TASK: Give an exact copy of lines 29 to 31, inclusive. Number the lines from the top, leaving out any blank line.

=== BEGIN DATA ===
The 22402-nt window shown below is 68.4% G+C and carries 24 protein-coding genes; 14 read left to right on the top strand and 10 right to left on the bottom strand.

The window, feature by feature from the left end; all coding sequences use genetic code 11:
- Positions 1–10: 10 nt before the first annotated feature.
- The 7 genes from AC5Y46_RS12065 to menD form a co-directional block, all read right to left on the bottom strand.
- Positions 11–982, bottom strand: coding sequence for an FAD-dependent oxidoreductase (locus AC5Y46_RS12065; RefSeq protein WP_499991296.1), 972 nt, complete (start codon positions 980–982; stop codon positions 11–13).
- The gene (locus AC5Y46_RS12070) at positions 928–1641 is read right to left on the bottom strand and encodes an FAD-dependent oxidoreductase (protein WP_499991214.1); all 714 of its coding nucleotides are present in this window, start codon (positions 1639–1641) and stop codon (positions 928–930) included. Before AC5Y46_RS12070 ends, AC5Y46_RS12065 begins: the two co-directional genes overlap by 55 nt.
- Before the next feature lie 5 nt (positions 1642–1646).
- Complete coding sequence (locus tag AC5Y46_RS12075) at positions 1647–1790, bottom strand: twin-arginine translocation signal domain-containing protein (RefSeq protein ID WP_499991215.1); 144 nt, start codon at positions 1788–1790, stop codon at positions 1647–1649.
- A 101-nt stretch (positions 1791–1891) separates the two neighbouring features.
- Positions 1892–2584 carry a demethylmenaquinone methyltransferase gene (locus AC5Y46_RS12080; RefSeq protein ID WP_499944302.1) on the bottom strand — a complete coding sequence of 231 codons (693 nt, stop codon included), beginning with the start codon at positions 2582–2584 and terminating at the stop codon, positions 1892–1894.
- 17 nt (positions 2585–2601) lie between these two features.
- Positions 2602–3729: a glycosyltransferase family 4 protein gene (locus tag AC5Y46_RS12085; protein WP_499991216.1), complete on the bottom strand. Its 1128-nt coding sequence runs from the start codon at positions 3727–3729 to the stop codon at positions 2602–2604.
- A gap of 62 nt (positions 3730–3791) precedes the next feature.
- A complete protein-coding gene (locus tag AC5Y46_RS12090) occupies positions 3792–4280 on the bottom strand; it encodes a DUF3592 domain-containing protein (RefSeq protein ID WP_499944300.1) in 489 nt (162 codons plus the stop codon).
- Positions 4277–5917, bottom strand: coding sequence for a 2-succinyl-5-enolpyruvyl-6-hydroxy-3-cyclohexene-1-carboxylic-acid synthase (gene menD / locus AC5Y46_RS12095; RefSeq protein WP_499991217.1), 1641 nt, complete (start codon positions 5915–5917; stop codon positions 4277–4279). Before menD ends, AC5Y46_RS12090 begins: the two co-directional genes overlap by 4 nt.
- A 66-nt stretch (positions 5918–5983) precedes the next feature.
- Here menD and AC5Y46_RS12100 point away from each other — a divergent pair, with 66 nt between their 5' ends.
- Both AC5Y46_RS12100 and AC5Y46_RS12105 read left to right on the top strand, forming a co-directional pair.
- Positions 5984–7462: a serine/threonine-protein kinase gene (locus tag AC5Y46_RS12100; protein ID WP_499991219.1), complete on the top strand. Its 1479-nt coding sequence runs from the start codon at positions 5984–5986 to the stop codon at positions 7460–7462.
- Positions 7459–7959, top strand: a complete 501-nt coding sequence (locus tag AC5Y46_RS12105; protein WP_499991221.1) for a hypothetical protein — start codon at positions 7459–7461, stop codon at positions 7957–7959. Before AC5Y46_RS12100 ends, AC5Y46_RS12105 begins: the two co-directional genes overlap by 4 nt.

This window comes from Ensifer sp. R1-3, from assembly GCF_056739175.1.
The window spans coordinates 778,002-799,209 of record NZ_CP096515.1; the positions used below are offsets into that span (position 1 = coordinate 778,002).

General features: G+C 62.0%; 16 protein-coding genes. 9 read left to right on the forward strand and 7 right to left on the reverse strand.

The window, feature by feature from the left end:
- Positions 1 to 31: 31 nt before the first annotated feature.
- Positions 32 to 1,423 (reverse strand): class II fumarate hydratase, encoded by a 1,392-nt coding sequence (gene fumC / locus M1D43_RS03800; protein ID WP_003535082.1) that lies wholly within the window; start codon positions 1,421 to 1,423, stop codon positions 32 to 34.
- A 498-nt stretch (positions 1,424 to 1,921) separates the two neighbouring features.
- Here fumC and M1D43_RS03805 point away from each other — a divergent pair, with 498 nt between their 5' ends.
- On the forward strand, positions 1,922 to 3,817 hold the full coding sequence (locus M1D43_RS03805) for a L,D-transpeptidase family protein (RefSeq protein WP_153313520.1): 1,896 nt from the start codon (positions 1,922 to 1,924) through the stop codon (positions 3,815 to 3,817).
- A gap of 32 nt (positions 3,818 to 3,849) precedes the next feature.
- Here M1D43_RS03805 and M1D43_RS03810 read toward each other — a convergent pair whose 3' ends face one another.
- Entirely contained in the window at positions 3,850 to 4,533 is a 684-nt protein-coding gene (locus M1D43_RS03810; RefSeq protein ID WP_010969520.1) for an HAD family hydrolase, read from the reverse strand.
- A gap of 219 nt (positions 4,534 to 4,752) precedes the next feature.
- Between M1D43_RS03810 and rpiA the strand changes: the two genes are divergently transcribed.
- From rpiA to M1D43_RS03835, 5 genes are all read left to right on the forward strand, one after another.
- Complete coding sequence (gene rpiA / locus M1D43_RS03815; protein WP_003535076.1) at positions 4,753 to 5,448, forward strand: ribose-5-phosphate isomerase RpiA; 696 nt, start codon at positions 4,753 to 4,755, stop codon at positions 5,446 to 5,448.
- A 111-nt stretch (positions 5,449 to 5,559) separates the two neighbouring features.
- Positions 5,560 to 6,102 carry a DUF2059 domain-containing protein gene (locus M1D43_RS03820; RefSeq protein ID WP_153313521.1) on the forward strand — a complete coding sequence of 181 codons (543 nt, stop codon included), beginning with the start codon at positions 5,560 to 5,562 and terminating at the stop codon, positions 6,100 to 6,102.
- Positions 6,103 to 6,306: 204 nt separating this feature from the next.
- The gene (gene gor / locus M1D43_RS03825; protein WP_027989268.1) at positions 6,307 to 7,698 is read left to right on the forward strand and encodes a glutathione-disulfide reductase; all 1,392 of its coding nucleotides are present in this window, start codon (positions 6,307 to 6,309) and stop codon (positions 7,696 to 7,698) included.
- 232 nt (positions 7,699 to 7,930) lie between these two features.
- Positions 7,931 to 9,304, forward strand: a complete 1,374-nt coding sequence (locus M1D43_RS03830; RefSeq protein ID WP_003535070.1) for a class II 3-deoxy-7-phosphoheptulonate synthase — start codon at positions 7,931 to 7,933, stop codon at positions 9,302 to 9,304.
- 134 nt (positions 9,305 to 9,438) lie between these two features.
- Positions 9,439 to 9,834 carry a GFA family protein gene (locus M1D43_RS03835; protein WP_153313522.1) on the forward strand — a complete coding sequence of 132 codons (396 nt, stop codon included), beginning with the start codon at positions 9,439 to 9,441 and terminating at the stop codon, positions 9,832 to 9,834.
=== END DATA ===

- On the forward strand, positions 1,922 to 3,817 hold the full coding sequence (locus M1D43_RS03805) for a L,D-transpeptidase family protein (RefSeq protein WP_153313520.1): 1,896 nt from the start codon (positions 1,922 to 1,924) through the stop codon (positions 3,815 to 3,817).
- A gap of 32 nt (positions 3,818 to 3,849) precedes the next feature.
- Here M1D43_RS03805 and M1D43_RS03810 read toward each other — a convergent pair whose 3' ends face one another.